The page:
2 a.m. and my right rod is away, I'm on the rod quickly and strike, a plucky fight, but this is no Carp...or indeed Cat, a fine Tench came to the net. I was joined out in the cool night air by Lady Sarah, bless her, she was still half asleep, answering "Ey ?", "What ?", "Pardon", to everything I said to her. It's a strange thing but I've never really been in a fish catching situation at night with someone who doesn't instinctively know what to do, you know, get the net, sling, mat, forceps. All these things are what fellow piscators immediately do. I apologised later to her for being abrupt when this didn't happen.
She's a fine partner, great company...alas, I fear she'll never make a good photographer !!!
 Dawn broke to two welcome sounds, the high pitched call and bright blue flash of the Kingfisher and the first audible sign of the cuckoo this year.
The wind still blew hard and cold as we packed away, The Common, is still uncaught this year.

Friday, 22 April 2011

Caption Competition Winner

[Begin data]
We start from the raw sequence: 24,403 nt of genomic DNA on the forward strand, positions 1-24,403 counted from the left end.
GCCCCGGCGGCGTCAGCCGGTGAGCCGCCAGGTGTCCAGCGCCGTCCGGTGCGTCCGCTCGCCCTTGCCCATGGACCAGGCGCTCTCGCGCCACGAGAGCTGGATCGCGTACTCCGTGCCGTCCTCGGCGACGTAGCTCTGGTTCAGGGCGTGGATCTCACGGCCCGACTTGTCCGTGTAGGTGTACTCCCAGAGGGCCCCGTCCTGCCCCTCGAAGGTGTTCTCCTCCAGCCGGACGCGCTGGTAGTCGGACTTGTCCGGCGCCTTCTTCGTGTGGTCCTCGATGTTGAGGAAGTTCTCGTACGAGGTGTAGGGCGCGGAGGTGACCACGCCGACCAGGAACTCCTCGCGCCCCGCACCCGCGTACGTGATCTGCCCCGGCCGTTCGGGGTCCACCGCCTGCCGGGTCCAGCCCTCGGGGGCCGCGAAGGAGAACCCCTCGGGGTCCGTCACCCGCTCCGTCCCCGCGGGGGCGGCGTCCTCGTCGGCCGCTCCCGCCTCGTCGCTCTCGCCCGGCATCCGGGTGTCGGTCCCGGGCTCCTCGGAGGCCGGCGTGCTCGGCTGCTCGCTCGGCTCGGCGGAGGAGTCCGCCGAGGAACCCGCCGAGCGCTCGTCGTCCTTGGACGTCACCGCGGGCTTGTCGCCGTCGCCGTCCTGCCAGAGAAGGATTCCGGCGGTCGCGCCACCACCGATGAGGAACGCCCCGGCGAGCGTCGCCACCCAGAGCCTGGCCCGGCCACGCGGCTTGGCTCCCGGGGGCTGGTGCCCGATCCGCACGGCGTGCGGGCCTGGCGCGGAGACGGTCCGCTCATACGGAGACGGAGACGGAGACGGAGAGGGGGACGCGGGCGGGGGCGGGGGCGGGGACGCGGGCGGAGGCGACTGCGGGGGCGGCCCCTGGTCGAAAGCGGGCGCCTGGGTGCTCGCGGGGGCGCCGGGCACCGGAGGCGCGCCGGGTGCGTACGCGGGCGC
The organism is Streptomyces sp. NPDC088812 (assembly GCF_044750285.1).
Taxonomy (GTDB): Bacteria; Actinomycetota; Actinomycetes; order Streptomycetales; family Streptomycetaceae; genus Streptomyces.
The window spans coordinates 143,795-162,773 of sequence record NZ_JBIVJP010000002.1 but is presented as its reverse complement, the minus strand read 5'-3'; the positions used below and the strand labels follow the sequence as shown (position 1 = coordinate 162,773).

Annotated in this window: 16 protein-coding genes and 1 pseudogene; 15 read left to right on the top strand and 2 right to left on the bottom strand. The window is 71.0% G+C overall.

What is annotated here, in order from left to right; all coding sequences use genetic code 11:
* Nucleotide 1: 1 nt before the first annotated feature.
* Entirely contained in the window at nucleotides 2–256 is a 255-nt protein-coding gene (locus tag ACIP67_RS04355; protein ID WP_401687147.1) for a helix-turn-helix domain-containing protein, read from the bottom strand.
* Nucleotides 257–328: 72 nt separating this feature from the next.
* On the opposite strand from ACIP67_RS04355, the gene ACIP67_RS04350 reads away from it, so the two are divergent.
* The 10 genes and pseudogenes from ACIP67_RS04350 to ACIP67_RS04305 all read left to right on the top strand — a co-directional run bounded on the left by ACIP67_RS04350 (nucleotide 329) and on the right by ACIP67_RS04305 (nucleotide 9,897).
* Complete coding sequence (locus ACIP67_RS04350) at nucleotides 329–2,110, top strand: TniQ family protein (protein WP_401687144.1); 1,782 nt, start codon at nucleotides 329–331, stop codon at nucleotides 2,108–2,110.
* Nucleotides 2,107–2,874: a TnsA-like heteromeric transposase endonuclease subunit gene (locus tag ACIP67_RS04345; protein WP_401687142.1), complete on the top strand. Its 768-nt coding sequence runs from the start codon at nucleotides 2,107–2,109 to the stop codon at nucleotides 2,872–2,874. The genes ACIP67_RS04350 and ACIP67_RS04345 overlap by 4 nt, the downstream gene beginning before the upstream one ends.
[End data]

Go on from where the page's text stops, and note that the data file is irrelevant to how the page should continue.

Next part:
The winner this time is Dave Burr .
It was a close run thing this time but I thought Dave's to be the cleverest.
Well done fella, I don't think I have your address anymore, so if you could send it to my email I will forward your prize sir.
 You can also read Dave's fine blog by clicking on the link, on his name above.

Thursday, 21 April 2011

Warm Night.

Well I've got into this little routine, you see. I do a bit of pre-baiting the night before, then fish the area with just a handful of free offerings, it gives me confidence and I can stroll down the little track laden with gear in the knowledge that I've put some effort in and any capture will have been earned.
 Oh dear though, last night, having been through this routine, imagine my horror when said swim contains a rather too grinny angler.
 Yep, you know it, the sun is shining and I look around the lake that I generally have to myself to find 1,2,3,4,5,6....SIX other anglers, my solitude is over now until probably October.
 Not only do I have to make alternative, second choice swim arrangements, but now have to contend with visitors with empty mugs in their hands and listen to the always fantastic rumours and gossip that this lake generates regularly and quickly.
 Of course, all this, is part and parcel of fishing this particular lake, a lake visited by people from all over the country and it was good to catch up with some of the old-schoolers.
  With the coming of sunshine and more pressure on the lake, pre-baiting becomes, in reality, a waste of time.
 In the past I've had people move to fish over my bait within an hour of me leaving the lake. These things you have to take on the chin, just one more of the challenges my quest for 'The Common' holds.